The Radar aircraft retains all night attack capability but integrates the AN/APG-65 radar system to extend the tracking capabilities of the aircraft for A/G delivery and A/A defense modes. V/STOL capability allows the AV-8B to be deployed with ground units using amphibious shipping and/or forward basing for rapid close air support response.

Program Summary: All three variants of the AV-8B are in service with the USMC (deployed in WestPac and the Mediterranean). The Spanish Navy has DA/Radar AV-8Bs. The Italian Navy has Radar AV-8Bs only. The U.S., Italy, and Spain are partners in a collaborative international program. The original DA AV-8B was replaced by the NA variant in 1990, which incorporated the F402-RR-408A engine and expanded night fighting systems such as NAVFLIR, DMU, night vision goggle capability, and wide-field-of-view HUD. In 1993, the Radar AV-8B was fielded with the full night fighting capability and an AN/APG-65 Radar set to improve A/G and A/A tactical effectiveness.

In 1994, the U.S. began a remanufacturing process to convert DA AV-8Bs to the Radar configuration (REMAN); deliveries began in 1996. Currently, a NA/Radar AV-8B upgrade program is underway to incorporate an Automatic Target Handoff System (ATHS) and Global Positioning System (GPS) capability into the aircraft. ATHS allows direct digital target/mission data exchange between the pilot and ground units. GPS integration improves navigational and weapons delivery accuracy.

The AV-8B has seen service in the Persian Gulf (Desert Storm), Somalia (both U.S. and Italian AV-8Bs), and Bosnia (peacekeeping operations). A total of 51 Radar Aircraft are authorized for procurement by the U.S., Italy, and Spain. The U.S. has a planned procurement/delivery program for 73 REMAN AV-8Bs (FY 1996 - 2002).

Wing Span 9.25 m
Length overall (flying attitude)
AV-8B 5.58 m
TAV-8B 15.32 m
GR. Mks 5/7 14.36 m
T. Mk 10 15.79 m
Height overall 3.55 m
Tailplane span 4.24 m
Outrigger wheel track 5.18 m

Wings, excl LERX, gross 21.37 m2
LERX (total): Pegasus 11-21 0.81 m2
Pegasus 11-61 1.24 m2
100 percent 1.39 m2
Ailerons (total) 1.15 m2
Trailing-edge flaps (total) 2.88 m2
Ventral fixed strakes (total) 0.51 m2
Ventral retractable fence (LIDs) 0.24 m2
Ventral airbrake 0.42 m2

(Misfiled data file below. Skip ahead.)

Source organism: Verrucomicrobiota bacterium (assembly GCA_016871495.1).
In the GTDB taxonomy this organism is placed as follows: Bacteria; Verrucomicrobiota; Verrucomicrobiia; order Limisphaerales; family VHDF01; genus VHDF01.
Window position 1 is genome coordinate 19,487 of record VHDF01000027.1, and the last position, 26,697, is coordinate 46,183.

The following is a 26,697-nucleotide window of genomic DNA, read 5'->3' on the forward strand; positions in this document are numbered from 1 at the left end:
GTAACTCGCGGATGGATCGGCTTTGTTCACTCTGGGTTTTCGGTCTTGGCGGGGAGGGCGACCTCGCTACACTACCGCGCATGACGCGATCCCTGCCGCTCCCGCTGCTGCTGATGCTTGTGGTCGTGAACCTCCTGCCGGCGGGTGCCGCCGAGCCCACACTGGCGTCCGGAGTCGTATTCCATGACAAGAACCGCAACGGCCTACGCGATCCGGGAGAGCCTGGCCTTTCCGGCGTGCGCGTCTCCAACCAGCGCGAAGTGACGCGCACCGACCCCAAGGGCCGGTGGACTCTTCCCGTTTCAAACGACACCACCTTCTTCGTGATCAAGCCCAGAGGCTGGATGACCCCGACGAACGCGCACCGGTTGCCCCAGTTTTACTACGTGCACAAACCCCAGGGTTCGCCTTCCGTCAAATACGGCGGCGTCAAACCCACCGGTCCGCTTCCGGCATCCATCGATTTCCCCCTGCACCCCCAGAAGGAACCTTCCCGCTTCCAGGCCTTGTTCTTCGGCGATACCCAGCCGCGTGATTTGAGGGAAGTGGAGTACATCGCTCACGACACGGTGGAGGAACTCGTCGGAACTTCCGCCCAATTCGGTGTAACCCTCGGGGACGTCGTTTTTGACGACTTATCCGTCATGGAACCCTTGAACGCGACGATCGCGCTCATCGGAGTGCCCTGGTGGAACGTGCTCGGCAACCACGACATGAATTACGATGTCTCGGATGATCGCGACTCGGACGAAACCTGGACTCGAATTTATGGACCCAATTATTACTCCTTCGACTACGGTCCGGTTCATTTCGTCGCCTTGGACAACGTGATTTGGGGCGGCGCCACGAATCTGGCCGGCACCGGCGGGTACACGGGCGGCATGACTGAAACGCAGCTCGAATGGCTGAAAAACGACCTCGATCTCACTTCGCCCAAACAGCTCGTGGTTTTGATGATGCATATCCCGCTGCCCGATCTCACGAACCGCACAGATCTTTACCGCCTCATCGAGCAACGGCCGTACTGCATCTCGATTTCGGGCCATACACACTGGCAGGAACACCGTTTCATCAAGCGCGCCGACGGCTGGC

Fin 2.47 m2
Rudder, excl tab 0.49 m2
Tailplane 4.51 m2

WEIGHTS AND LOADINGS(Single-Seaters, Except Where Indicated:
Operating weight empty (including pilot and used fuel)
AV-8B 6,336 kg
GR. Mk 7 7,050 kg
TAV-8B 6,451kg
Maximum fuel
Internal only 3,519 kg
Internal and external 7,180 kg
Maximum external stores
Pegasus 11-61 6,003 kg
Pegasus 11-21/Mk 105* 4,899 kg
Maximum useful load (include fuel, stores, weapons, ammunition and water injection for engine)
Vertical takeoff Approximately 3,062, kg
STO More than 7,710 kg

Basic flight design gross weight for 7g operation 10,410 kg
Maximum T-O weight
435 meters STO 14,061 kg S/L VTO, ISA:
AV-8B/Pegasus 11-61 9,342 kg
GR. Mk 7 8,700 kg
S/L VTO, 32°C 8,142 kg
Design maximum landing weight 11,340 kg
Maximum vertical landing weight 9,043 kg 205 kg less in TAV-8B

Maximum mach number in level flight
At S/L 875 knots
At altitude 0.98

STOL takeoff run at maximum takeoff weight:
ISA 435 m
At 32° c 518 m

Operational radius with external loads shown:
Short takeoff (366 m, 12 Mk 82 Snakeye Bombs, internal fuel, 1 hour loiter) 90 nautical miles Hi-lo-hi, short take off (366 m, seven Mk 82 Snakeye Bombs, two 300 US gallon external fuel tanks no loiter 594 nautical miles Deck launch intercept mission, two AIM-9 missiles and two external fuel tanks 627 nautical miles Unrefueled ferry range Tanks dropped 1,965 nautical miles Tanks retained 1,638 nautical miles Combat air patrol endurance at 100 nautical miles from base. 3 hr.

"G" force limits +8/-3